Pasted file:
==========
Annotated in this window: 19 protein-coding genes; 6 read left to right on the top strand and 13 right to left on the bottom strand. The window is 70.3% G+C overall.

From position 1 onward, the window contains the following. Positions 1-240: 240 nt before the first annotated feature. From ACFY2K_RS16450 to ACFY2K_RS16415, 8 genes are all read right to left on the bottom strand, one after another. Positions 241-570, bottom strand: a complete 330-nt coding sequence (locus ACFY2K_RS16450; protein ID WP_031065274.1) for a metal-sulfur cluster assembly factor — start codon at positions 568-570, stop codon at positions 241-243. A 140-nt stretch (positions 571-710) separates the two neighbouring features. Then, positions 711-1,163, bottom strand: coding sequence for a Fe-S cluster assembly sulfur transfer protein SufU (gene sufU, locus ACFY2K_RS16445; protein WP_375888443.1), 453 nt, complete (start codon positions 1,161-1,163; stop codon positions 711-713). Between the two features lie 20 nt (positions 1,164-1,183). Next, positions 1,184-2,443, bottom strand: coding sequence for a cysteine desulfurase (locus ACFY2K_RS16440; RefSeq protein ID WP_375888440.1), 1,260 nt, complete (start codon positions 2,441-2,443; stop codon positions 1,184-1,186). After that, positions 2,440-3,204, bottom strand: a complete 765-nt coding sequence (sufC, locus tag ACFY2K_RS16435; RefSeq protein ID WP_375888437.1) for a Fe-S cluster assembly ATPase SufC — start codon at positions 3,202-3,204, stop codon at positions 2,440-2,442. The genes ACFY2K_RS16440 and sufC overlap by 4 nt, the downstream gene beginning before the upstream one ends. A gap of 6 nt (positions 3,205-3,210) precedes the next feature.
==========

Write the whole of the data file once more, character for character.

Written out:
Annotated in this window: 19 protein-coding genes; 6 read left to right on the top strand and 13 right to left on the bottom strand. The window is 70.3% G+C overall.

From position 1 onward, the window contains the following. Positions 1-240: 240 nt before the first annotated feature. From ACFY2K_RS16450 to ACFY2K_RS16415, 8 genes are all read right to left on the bottom strand, one after another. Positions 241-570, bottom strand: a complete 330-nt coding sequence (locus ACFY2K_RS16450; protein ID WP_031065274.1) for a metal-sulfur cluster assembly factor — start codon at positions 568-570, stop codon at positions 241-243. A 140-nt stretch (positions 571-710) separates the two neighbouring features. Then, positions 711-1,163, bottom strand: coding sequence for a Fe-S cluster assembly sulfur transfer protein SufU (gene sufU, locus ACFY2K_RS16445; protein WP_375888443.1), 453 nt, complete (start codon positions 1,161-1,163; stop codon positions 711-713). Between the two features lie 20 nt (positions 1,164-1,183). Next, positions 1,184-2,443, bottom strand: coding sequence for a cysteine desulfurase (locus ACFY2K_RS16440; RefSeq protein ID WP_375888440.1), 1,260 nt, complete (start codon positions 2,441-2,443; stop codon positions 1,184-1,186). After that, positions 2,440-3,204, bottom strand: a complete 765-nt coding sequence (sufC, locus tag ACFY2K_RS16435; RefSeq protein ID WP_375888437.1) for a Fe-S cluster assembly ATPase SufC — start codon at positions 3,202-3,204, stop codon at positions 2,440-2,442. The genes ACFY2K_RS16440 and sufC overlap by 4 nt, the downstream gene beginning before the upstream one ends. A gap of 6 nt (positions 3,205-3,210) precedes the next feature.